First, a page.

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Continuous Adductor Canal Nerve Blocks: Relative Effects of a Basal Infusion v. Hourly Bolus Doses

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ClinicalTrials.gov Identifier: NCT02219438
Recruitment Status : Completed
First Posted : August 18, 2014
Last Update Posted : January 26, 2015
Sponsor:
Information provided by (Responsible Party):
Brian M. Ilfeld, MD, MS, University of California, San Diego

Brief Summary:

Patients usually experience moderate-to-severe pain following the knee replacement that is often treated with a femoral nerve block (injection of numbing medicine placed around the main nerve of the knee joint). To make the nerve block last longer, a tiny tube is often placed next to the nerve and numbing medicine is infused for multiple days. However, while the numbing medicine takes away pain, it also decreases sensations, muscle strength, and proprioception (knowing where the leg is in space without looking at it) which greatly increases the risk of falling. Since falling can be catastrophic following major surgery, a femoral nerve blocks are being phased out by surgeons and anesthesiologists. The most-promising replacement is called an adductor canal nerve block. For this new type of block, a perineural catheter is inserted into a small canal in the middle of the upper leg. This canal contains the sensory nerve fibers leading to the knee, and only a single nerve that serves a relatively small muscle. Multiple studies have demonstrated a dramatic increase in muscle strength using the new adductor canal block compared with the traditional femoral block. However, practitioners perceptions of the new block is that it provides insufficient pain control following knee arthroplasty, even though all of the sensory nerves affected with the femoral block are also-theoretically-affected with the adductor canal block. One reason for this difference may be the small canal of the latter which is a relatively tight area in which the numbing medicine might not spread particularly well (due to pressure from surrounding tissues). One way to possibly counter this issue is by providing repeated boluses of the numbing medicine that will improve the medicine's spread relative to a more-traditional slow, continuous ("basal") infusion. This study seeks to compare these two techniques of medication administration through perineural adductor canal catheters:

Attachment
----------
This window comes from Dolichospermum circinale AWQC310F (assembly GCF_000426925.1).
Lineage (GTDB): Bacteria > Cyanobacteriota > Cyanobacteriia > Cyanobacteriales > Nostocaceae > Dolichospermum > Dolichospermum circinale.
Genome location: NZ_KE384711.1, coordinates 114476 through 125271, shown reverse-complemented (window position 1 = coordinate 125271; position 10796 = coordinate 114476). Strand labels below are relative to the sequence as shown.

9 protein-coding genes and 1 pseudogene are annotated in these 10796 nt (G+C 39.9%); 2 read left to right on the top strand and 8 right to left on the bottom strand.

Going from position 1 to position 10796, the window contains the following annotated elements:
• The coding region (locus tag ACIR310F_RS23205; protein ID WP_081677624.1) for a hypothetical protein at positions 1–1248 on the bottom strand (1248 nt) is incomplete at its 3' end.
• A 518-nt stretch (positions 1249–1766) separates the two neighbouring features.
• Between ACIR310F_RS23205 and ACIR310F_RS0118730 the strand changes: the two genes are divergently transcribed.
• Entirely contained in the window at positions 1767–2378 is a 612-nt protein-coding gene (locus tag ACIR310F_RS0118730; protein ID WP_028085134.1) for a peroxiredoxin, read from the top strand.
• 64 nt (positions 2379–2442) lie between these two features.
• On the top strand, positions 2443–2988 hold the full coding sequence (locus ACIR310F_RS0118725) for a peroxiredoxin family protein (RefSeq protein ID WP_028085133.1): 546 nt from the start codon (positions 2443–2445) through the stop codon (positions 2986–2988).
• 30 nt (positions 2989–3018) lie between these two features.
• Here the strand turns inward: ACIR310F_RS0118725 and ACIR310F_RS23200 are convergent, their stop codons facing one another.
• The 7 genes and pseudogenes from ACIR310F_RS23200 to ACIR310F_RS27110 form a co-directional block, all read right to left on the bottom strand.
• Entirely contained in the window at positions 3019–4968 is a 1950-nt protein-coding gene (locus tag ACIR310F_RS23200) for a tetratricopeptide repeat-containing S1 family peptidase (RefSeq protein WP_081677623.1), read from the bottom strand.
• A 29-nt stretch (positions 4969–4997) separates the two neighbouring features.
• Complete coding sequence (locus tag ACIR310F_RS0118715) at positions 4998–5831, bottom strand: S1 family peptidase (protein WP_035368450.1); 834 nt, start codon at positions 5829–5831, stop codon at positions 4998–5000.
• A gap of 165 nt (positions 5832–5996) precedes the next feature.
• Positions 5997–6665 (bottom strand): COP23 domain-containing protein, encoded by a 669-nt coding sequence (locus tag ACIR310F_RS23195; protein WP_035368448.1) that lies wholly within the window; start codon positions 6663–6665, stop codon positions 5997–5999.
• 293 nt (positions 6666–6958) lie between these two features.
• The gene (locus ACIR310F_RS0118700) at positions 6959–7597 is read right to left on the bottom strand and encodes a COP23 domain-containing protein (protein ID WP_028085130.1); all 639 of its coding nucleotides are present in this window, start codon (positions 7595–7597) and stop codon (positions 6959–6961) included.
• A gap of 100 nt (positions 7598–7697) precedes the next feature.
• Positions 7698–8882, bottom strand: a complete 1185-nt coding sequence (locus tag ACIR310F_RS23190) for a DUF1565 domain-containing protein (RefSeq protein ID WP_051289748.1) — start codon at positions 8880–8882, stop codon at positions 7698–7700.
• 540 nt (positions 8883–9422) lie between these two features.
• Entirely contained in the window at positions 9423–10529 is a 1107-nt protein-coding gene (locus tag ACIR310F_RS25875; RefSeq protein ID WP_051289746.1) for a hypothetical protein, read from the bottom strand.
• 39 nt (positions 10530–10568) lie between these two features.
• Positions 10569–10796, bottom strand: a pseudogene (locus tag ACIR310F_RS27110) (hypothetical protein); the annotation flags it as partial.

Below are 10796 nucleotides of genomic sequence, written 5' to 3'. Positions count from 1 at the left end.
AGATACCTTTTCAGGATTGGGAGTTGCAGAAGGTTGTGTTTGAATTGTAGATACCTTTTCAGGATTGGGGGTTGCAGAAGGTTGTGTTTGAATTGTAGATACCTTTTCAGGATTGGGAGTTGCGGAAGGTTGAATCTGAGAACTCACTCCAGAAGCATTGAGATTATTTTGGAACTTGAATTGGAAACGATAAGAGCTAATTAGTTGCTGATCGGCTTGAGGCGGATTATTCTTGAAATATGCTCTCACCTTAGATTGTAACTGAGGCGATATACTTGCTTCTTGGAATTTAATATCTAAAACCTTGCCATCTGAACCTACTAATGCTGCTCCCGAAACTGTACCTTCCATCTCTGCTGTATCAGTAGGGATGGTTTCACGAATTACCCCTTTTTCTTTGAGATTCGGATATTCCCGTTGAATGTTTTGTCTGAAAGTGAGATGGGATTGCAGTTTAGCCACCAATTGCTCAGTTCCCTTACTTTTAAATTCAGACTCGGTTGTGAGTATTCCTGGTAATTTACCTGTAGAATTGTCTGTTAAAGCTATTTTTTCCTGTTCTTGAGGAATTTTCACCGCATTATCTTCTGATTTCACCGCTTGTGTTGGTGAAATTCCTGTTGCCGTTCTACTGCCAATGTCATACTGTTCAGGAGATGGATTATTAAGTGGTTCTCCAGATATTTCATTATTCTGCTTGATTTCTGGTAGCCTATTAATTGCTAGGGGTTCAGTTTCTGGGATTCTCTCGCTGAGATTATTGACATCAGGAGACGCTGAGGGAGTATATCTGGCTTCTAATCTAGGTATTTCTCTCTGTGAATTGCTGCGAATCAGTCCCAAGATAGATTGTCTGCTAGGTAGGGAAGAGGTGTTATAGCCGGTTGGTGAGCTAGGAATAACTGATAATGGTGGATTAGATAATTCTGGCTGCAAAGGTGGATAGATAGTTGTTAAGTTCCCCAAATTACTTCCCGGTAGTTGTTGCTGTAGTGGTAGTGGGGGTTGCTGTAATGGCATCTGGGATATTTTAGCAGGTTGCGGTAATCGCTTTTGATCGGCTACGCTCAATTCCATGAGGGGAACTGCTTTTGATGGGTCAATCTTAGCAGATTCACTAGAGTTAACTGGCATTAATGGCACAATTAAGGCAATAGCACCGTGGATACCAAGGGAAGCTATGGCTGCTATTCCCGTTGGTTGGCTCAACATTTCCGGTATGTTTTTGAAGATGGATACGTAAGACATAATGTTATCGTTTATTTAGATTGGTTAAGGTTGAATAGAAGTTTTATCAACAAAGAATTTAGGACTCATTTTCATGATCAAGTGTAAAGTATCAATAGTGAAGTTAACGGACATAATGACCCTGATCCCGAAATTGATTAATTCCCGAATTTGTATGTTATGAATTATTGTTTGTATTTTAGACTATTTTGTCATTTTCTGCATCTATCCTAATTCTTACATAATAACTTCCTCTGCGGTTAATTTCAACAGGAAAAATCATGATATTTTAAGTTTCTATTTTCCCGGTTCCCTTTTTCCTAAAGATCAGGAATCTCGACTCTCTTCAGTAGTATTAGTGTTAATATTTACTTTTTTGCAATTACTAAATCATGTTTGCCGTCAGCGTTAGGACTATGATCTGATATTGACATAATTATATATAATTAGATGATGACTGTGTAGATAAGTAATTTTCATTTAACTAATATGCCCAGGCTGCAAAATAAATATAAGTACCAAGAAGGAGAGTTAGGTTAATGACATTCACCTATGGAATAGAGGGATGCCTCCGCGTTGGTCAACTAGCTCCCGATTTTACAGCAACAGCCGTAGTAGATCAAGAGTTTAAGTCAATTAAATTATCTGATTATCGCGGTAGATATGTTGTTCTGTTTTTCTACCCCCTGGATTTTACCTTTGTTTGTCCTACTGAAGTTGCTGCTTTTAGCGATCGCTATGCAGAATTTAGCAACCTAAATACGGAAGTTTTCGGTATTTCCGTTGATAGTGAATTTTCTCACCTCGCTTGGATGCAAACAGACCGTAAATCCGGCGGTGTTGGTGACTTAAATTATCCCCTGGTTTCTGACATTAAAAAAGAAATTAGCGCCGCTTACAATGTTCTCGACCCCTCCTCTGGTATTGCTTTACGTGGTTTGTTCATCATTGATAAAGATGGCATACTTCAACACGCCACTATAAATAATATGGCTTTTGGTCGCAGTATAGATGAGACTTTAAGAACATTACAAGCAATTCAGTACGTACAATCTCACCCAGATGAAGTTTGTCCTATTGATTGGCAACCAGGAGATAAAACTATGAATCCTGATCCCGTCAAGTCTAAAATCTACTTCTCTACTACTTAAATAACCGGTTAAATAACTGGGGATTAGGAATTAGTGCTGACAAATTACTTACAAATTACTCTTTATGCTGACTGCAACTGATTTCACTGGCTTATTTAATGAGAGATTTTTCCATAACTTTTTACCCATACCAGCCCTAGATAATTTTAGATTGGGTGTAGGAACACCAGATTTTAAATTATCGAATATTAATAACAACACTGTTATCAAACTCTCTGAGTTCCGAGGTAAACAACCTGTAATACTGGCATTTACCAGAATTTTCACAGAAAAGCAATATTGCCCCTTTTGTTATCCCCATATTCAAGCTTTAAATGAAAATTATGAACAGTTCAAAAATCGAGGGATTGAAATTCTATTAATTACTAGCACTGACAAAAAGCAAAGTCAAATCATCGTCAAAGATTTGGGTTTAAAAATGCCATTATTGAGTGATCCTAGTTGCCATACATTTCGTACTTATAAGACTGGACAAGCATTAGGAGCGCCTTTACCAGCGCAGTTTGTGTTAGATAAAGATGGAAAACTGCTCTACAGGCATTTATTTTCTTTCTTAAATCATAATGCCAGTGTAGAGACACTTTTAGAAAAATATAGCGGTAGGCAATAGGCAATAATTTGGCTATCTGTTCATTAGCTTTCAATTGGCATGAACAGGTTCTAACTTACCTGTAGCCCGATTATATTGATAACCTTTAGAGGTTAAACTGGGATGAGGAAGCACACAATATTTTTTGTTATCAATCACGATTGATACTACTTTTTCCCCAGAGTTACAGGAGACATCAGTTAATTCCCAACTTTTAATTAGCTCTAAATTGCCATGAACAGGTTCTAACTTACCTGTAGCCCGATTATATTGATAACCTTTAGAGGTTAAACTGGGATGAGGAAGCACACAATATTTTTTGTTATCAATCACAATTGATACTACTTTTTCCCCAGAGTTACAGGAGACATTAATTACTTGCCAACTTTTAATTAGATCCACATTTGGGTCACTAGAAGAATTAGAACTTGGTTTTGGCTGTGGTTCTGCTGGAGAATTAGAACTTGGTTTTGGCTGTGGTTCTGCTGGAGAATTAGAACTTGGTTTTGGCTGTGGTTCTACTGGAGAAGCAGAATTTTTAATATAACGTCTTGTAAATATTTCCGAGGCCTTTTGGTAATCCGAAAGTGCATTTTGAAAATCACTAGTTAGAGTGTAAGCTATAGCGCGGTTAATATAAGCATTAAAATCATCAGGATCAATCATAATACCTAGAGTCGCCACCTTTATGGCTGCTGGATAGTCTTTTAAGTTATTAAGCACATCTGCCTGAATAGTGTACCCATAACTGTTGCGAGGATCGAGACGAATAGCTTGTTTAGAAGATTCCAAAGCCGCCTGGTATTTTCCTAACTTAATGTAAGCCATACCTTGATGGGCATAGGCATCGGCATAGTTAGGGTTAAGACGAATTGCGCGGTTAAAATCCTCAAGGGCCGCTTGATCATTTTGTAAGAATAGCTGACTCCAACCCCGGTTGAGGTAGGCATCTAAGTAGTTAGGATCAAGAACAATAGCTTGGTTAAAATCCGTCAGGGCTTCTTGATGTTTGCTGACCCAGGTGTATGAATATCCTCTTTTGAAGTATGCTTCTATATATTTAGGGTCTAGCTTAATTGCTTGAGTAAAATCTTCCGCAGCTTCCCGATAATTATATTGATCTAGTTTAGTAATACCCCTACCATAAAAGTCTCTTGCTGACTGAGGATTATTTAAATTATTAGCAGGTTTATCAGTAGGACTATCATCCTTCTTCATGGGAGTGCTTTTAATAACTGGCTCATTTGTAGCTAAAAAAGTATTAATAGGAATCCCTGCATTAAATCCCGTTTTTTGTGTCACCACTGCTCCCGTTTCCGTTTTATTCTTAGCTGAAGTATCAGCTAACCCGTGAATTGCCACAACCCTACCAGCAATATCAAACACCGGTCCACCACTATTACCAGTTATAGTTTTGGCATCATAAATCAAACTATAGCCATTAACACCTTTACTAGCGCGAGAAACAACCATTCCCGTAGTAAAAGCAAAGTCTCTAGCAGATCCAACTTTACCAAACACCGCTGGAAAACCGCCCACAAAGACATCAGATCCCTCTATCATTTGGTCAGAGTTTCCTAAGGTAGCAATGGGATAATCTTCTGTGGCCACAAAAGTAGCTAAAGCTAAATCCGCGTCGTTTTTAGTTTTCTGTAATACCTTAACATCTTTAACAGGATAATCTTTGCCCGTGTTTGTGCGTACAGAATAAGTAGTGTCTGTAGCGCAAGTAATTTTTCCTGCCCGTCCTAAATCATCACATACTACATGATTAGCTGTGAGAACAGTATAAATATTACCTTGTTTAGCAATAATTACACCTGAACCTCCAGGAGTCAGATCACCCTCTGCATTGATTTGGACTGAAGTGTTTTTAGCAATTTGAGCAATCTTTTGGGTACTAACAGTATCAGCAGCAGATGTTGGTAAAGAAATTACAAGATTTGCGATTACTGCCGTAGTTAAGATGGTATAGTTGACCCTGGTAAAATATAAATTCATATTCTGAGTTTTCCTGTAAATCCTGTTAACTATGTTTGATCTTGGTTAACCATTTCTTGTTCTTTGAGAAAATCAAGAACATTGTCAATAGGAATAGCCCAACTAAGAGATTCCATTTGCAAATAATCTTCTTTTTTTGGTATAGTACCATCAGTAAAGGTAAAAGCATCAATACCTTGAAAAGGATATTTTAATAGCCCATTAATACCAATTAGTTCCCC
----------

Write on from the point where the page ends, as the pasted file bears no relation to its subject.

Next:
Our primary aim is to test the hypothesis that, for continuous adductor canal blocks, providing local anesthetic as repeated, hourly bolus doses results in an increased sensory block compared with providing local anesthetic as a continuous basal infusion at an equivalent hourly dose.

As a secondary aim, we hypothesize that, for continuous adductor canal blocks, providing local anesthetic as repeated, hourly bolus doses results in either equivalent or less motor block compared with providing local anesthetic as a continuous basal infusion at an equivalent hourly dose.


Condition or disease Intervention/treatment Phase
Healthy Human Volunteers Drug: ropivacaine Phase 4

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Study Type : Interventional  (Clinical Trial)
Estimated Enrollment : 24 participants
Allocation: Randomized
Intervention Model: Parallel Assignment
Masking: Quadruple (Participant, Care Provider, Investigator, Outcomes Assessor)
Primary Purpose: Treatment
Official Title: Continuous Adductor Canal Nerve Blocks: Relative Effects of a Basal Infusion v. Hourly Bolus Doses
Study Start Date : August 2014
Actual Primary Completion Date : December 2014
Actual Study Completion Date : December 2014

Resource links provided by the National Library of Medicine


Arm Intervention/treatment
Experimental: Bolus
ropivacaine 0.2% administration as repeated, scheduled (one/h) bolus doses (8 mL) x8 h
Drug: ropivacaine
Active Comparator: basal
ropivacaine 0.2% administration as a continuous basal infusion (8 mL/h) x8 h
Drug: ropivacaine



Primary Outcome Measures :
  1. tolerance to cutaneous electrical current [ Time Frame: After 8 h of infusion ]